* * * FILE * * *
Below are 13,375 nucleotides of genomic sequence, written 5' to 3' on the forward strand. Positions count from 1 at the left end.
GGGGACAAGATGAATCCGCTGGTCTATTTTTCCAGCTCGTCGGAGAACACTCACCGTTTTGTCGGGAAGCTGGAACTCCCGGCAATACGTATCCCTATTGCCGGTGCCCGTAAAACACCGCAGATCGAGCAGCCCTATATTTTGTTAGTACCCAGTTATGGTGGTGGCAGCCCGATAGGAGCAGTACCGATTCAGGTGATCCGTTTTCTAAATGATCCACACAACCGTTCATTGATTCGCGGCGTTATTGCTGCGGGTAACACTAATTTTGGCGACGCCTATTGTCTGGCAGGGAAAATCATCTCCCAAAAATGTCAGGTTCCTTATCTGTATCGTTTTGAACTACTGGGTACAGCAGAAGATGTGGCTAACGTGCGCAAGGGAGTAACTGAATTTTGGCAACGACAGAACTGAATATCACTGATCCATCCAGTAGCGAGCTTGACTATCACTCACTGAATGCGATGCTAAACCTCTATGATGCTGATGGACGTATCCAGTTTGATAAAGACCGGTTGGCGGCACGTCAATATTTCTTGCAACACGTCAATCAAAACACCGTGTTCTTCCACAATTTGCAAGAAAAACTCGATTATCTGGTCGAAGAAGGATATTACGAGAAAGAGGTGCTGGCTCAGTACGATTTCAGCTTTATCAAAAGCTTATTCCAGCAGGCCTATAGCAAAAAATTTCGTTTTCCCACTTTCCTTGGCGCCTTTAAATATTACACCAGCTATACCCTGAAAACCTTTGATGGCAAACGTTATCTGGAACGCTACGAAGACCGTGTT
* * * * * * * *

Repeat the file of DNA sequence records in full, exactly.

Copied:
Below are 13,375 nucleotides of genomic sequence, written 5' to 3' on the forward strand. Positions count from 1 at the left end.
GGGGACAAGATGAATCCGCTGGTCTATTTTTCCAGCTCGTCGGAGAACACTCACCGTTTTGTCGGGAAGCTGGAACTCCCGGCAATACGTATCCCTATTGCCGGTGCCCGTAAAACACCGCAGATCGAGCAGCCCTATATTTTGTTAGTACCCAGTTATGGTGGTGGCAGCCCGATAGGAGCAGTACCGATTCAGGTGATCCGTTTTCTAAATGATCCACACAACCGTTCATTGATTCGCGGCGTTATTGCTGCGGGTAACACTAATTTTGGCGACGCCTATTGTCTGGCAGGGAAAATCATCTCCCAAAAATGTCAGGTTCCTTATCTGTATCGTTTTGAACTACTGGGTACAGCAGAAGATGTGGCTAACGTGCGCAAGGGAGTAACTGAATTTTGGCAACGACAGAACTGAATATCACTGATCCATCCAGTAGCGAGCTTGACTATCACTCACTGAATGCGATGCTAAACCTCTATGATGCTGATGGACGTATCCAGTTTGATAAAGACCGGTTGGCGGCACGTCAATATTTCTTGCAACACGTCAATCAAAACACCGTGTTCTTCCACAATTTGCAAGAAAAACTCGATTATCTGGTCGAAGAAGGATATTACGAGAAAGAGGTGCTGGCTCAGTACGATTTCAGCTTTATCAAAAGCTTATTCCAGCAGGCCTATAGCAAAAAATTTCGTTTTCCCACTTTCCTTGGCGCCTTTAAATATTACACCAGCTATACCCTGAAAACCTTTGATGGCAAACGTTATCTGGAACGCTACGAAGACCGTGTT